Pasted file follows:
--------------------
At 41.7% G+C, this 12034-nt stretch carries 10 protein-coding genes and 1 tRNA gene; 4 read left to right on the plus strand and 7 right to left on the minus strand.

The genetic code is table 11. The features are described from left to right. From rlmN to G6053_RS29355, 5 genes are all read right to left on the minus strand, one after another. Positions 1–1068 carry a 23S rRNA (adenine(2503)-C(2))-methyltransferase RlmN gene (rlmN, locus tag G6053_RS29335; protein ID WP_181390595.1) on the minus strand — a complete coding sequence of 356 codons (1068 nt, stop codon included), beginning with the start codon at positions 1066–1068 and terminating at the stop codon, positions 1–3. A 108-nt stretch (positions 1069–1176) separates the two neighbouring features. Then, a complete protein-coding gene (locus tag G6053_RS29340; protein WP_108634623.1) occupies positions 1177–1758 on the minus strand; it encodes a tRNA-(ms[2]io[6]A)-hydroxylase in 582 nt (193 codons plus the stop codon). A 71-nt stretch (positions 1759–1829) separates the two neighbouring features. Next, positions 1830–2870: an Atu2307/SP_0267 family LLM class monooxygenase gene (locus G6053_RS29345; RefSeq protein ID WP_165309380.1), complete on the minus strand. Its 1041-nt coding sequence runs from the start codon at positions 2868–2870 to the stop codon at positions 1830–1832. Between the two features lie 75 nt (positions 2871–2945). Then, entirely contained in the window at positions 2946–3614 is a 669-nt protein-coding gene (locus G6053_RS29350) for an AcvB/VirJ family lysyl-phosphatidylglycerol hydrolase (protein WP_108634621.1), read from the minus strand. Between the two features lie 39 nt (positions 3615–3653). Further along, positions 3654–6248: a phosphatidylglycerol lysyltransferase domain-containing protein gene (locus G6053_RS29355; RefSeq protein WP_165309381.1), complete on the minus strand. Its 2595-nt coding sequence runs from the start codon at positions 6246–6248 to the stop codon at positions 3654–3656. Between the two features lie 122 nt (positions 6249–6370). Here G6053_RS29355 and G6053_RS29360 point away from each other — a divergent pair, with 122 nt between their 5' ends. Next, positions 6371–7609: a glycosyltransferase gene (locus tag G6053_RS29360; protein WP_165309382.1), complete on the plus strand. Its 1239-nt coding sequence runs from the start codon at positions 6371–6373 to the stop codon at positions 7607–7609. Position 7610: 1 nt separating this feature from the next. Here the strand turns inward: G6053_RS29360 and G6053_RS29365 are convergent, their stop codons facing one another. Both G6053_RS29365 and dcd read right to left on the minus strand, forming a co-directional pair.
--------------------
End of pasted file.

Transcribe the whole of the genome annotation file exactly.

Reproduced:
At 41.7% G+C, this 12034-nt stretch carries 10 protein-coding genes and 1 tRNA gene; 4 read left to right on the plus strand and 7 right to left on the minus strand.

The genetic code is table 11. The features are described from left to right. From rlmN to G6053_RS29355, 5 genes are all read right to left on the minus strand, one after another. Positions 1–1068 carry a 23S rRNA (adenine(2503)-C(2))-methyltransferase RlmN gene (rlmN, locus tag G6053_RS29335; protein ID WP_181390595.1) on the minus strand — a complete coding sequence of 356 codons (1068 nt, stop codon included), beginning with the start codon at positions 1066–1068 and terminating at the stop codon, positions 1–3. A 108-nt stretch (positions 1069–1176) separates the two neighbouring features. Then, a complete protein-coding gene (locus tag G6053_RS29340; protein WP_108634623.1) occupies positions 1177–1758 on the minus strand; it encodes a tRNA-(ms[2]io[6]A)-hydroxylase in 582 nt (193 codons plus the stop codon). A 71-nt stretch (positions 1759–1829) separates the two neighbouring features. Next, positions 1830–2870: an Atu2307/SP_0267 family LLM class monooxygenase gene (locus G6053_RS29345; RefSeq protein ID WP_165309380.1), complete on the minus strand. Its 1041-nt coding sequence runs from the start codon at positions 2868–2870 to the stop codon at positions 1830–1832. Between the two features lie 75 nt (positions 2871–2945). Then, entirely contained in the window at positions 2946–3614 is a 669-nt protein-coding gene (locus G6053_RS29350) for an AcvB/VirJ family lysyl-phosphatidylglycerol hydrolase (protein WP_108634621.1), read from the minus strand. Between the two features lie 39 nt (positions 3615–3653). Further along, positions 3654–6248: a phosphatidylglycerol lysyltransferase domain-containing protein gene (locus G6053_RS29355; RefSeq protein WP_165309381.1), complete on the minus strand. Its 2595-nt coding sequence runs from the start codon at positions 6246–6248 to the stop codon at positions 3654–3656. Between the two features lie 122 nt (positions 6249–6370). Here G6053_RS29355 and G6053_RS29360 point away from each other — a divergent pair, with 122 nt between their 5' ends. Next, positions 6371–7609: a glycosyltransferase gene (locus tag G6053_RS29360; protein WP_165309382.1), complete on the plus strand. Its 1239-nt coding sequence runs from the start codon at positions 6371–6373 to the stop codon at positions 7607–7609. Position 7610: 1 nt separating this feature from the next. Here the strand turns inward: G6053_RS29360 and G6053_RS29365 are convergent, their stop codons facing one another. Both G6053_RS29365 and dcd read right to left on the minus strand, forming a co-directional pair.